When working with biologics, you have to determine which characteristics deliver the needed therapeutic performance and safety profiles. When biosimilar development started 20 years ago, the analytics programs were massive. We were trying to fully characterize every aspect of the molecule because the industry and regulators lacked confidence regarding the specific characteristics driving the desired mechanisms of action. These early analytical programs were extensive, time-consuming, and costly.

Today, we are much more confident in our understanding of these molecules. Biosimilars analytics and characterization programs are now much more manageable, faster, and more cost-effective. This progress, coupled with process development and manufacturing process understanding, is truly helping to advance the field.  


Are Phase III Biosimilars Studies Still Needed?

Leading global regulators and industry are collaborating to conclude whether current characterization, analytical capabilities, and biologics understanding are now strong enough to support the elimination of phase III, comparative efficacy, studies.

While the FDA and EMA remain undecided on the issue, the UK’s MHRA has concluded that clinical comparability should always include pharmacodynamic markers if available but has determined that a comparative efficacy trial may not be necessary if sound scientific rationale supports the elimination of the study.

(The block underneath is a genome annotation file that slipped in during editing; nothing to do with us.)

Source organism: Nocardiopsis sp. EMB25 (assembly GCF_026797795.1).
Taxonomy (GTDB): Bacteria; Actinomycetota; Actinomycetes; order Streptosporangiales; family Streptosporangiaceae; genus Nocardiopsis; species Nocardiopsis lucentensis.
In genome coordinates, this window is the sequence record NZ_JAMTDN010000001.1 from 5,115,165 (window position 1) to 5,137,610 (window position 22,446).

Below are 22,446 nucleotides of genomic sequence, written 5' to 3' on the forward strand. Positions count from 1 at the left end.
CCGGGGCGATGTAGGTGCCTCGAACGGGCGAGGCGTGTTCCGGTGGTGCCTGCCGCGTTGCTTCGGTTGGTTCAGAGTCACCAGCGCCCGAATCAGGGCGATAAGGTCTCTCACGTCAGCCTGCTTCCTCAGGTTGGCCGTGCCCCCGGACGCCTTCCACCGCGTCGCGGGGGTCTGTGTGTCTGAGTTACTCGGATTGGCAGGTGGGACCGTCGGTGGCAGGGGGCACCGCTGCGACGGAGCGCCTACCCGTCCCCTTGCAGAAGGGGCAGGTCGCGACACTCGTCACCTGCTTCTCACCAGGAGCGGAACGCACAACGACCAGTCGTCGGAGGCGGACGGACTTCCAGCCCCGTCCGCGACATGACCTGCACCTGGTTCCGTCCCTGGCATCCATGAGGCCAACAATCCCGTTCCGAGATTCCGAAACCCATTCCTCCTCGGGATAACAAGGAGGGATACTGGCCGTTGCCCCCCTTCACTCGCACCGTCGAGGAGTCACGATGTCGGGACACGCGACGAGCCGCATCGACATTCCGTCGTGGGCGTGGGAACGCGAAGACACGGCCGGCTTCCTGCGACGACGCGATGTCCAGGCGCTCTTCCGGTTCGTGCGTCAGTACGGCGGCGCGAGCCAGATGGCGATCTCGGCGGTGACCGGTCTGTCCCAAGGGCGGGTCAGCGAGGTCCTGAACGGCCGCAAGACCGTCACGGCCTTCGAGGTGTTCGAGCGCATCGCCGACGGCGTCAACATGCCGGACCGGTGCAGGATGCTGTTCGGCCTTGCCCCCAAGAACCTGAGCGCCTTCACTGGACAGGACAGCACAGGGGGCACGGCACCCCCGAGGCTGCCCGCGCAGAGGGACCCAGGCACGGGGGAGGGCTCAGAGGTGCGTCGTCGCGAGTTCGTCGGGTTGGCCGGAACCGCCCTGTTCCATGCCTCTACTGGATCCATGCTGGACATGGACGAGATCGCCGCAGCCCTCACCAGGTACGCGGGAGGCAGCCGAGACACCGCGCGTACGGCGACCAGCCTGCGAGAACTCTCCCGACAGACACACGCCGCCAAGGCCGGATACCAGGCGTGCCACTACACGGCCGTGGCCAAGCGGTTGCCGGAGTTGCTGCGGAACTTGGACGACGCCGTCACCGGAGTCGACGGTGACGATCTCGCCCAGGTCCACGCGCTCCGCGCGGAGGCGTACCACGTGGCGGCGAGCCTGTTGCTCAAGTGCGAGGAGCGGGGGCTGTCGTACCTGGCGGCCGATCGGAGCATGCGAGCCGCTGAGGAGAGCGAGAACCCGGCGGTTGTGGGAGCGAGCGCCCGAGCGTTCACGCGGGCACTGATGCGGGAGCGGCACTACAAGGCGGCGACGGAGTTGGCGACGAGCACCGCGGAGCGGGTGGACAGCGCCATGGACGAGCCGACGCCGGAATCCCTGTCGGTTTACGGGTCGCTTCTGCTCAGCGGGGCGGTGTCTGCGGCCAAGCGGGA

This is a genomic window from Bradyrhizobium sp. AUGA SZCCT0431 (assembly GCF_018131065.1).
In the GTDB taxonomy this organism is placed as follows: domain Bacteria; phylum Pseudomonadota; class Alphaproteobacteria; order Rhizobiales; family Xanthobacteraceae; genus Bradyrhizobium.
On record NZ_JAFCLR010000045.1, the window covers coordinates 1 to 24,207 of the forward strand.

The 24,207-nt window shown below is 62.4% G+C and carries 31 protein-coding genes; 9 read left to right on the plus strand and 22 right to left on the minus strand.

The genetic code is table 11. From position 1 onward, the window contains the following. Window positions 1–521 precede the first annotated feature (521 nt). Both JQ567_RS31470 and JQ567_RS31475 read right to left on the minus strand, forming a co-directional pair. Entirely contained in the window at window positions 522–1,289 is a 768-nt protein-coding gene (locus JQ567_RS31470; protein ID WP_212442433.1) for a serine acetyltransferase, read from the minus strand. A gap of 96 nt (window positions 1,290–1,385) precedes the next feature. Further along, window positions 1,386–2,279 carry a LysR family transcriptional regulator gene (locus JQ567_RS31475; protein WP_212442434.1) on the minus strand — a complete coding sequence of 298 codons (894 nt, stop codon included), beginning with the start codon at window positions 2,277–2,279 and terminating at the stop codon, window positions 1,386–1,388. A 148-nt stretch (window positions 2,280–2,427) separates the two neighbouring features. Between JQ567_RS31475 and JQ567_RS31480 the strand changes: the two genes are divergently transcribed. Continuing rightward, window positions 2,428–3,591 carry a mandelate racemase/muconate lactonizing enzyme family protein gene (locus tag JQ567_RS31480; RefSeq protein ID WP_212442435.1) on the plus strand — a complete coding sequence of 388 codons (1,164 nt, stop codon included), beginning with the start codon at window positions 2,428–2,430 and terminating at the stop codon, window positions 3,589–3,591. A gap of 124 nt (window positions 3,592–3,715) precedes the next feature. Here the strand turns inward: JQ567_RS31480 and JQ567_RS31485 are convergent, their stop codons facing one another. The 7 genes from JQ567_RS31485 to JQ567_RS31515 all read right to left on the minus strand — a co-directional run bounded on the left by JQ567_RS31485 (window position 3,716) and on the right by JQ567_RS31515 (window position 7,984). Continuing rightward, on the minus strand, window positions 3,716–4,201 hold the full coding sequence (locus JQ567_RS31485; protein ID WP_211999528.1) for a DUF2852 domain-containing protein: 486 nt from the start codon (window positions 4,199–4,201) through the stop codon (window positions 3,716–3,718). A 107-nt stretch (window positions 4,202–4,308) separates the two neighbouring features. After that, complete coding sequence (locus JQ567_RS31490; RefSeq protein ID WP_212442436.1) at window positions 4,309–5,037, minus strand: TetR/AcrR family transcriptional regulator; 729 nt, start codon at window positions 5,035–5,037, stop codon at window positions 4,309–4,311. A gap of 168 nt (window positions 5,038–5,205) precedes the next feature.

We agree with the MHRA’s position. At least speaking for the ProtaGene organization, we are confident that our characterization capabilities and expertise are robust enough to support the elimination of phase III in many cases.

These studies cost a great deal. If the product’s critical quality attributes are well-characterized and well-understood, and the phase I trial confirms the product’s safety, we have found that little additional knowledge is gained from phase III trials.

Phase III studies add costs and lengthen the time to market, delaying patients’ access to needed therapeutics.

Leveraging 20 Years of Biosimilar Development Experience

Being involved since the formation of the biosimilars market, ProtaGene has amassed a great deal of experience and expertise. We have made significant investments to prepare for the pending biopharmaceutical patent cliff driving the next wave of biosimilars market growth. Contact us if we can help support your biosimilars development program.

About the Author

André Abts, PhD

André Abts, PhD, is the Vice President of Project Management CMC at ProtaGene. He is a CMC expert with over eight years of experience leading the implementation, optimization, and harmonization of project management processes across the organization. Dr. Abts manages NBE and biosimilar projects of different stages, from early development to Phase III and market approval under GMP. He also plays a key role in collaborating with international pharmaceutical clients and authoring regulatory documentation for health authorities. Dr. Abts joined Protagen Protein Services GmbH in 2014, where he served as a Project Manager of Biotherapeutics and later as the Head of Project Management of Biologics.

Dr. Abts holds a PhD in Biochemistry and a Diploma in Chemistry from Heinrich-Heine-University Düsseldorf, where he engaged in protein and peptide research in the field of antibiotics and antimicrobial peptides at the Institute for Biochemistry.